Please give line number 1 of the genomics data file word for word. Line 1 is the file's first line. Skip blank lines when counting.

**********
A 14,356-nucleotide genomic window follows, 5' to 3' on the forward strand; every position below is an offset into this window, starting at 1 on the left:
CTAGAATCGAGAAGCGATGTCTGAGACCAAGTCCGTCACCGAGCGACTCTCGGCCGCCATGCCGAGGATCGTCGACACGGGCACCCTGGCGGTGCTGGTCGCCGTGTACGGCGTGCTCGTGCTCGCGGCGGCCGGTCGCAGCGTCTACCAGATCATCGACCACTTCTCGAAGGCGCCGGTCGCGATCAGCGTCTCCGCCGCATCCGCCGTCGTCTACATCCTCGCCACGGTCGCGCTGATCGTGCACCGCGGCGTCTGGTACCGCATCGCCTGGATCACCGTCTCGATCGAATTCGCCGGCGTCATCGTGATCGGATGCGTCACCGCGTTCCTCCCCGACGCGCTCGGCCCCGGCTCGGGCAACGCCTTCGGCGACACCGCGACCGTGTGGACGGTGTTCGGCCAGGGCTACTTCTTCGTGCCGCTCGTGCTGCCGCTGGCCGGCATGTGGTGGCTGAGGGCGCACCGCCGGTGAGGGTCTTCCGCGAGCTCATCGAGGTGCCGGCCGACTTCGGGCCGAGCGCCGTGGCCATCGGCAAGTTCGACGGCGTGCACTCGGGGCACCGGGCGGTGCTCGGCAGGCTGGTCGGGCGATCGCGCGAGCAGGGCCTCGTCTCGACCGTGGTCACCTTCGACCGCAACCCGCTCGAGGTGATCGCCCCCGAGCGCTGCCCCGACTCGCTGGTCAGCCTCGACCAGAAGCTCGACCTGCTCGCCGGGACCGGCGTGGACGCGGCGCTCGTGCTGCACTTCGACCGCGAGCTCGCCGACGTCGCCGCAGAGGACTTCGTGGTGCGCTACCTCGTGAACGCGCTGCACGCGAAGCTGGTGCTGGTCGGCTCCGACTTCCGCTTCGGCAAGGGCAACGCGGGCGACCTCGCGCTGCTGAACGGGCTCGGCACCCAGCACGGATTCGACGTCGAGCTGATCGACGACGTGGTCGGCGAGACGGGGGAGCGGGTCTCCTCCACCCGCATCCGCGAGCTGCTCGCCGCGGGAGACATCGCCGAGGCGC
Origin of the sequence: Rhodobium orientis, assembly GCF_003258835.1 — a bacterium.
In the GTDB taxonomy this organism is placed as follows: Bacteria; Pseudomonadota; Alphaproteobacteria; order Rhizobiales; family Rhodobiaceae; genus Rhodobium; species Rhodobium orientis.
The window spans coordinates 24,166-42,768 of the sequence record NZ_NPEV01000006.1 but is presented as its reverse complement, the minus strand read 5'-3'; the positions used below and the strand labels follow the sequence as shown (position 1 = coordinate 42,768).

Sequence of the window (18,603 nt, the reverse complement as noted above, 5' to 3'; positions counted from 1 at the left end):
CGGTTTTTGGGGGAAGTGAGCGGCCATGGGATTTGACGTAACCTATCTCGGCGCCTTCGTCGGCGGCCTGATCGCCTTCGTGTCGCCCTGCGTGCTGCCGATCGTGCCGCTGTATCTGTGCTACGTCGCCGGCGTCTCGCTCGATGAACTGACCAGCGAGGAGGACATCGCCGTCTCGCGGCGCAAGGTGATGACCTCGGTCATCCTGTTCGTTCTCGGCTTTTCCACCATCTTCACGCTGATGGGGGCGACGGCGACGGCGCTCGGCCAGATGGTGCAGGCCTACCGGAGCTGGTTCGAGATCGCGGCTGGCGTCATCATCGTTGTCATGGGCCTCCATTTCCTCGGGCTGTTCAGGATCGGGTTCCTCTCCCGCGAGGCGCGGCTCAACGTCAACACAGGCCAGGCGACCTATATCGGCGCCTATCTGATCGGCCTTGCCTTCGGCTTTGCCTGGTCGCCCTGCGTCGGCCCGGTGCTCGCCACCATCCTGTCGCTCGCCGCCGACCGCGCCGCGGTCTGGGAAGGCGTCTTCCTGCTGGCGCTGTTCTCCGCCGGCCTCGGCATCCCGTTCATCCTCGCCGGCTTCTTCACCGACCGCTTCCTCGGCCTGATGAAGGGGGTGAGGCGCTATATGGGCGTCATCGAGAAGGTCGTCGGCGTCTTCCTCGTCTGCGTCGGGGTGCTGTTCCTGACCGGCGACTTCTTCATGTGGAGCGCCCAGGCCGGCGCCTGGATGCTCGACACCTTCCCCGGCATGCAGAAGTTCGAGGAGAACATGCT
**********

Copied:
A 14,356-nucleotide genomic window follows, 5' to 3' on the forward strand; every position below is an offset into this window, starting at 1 on the left: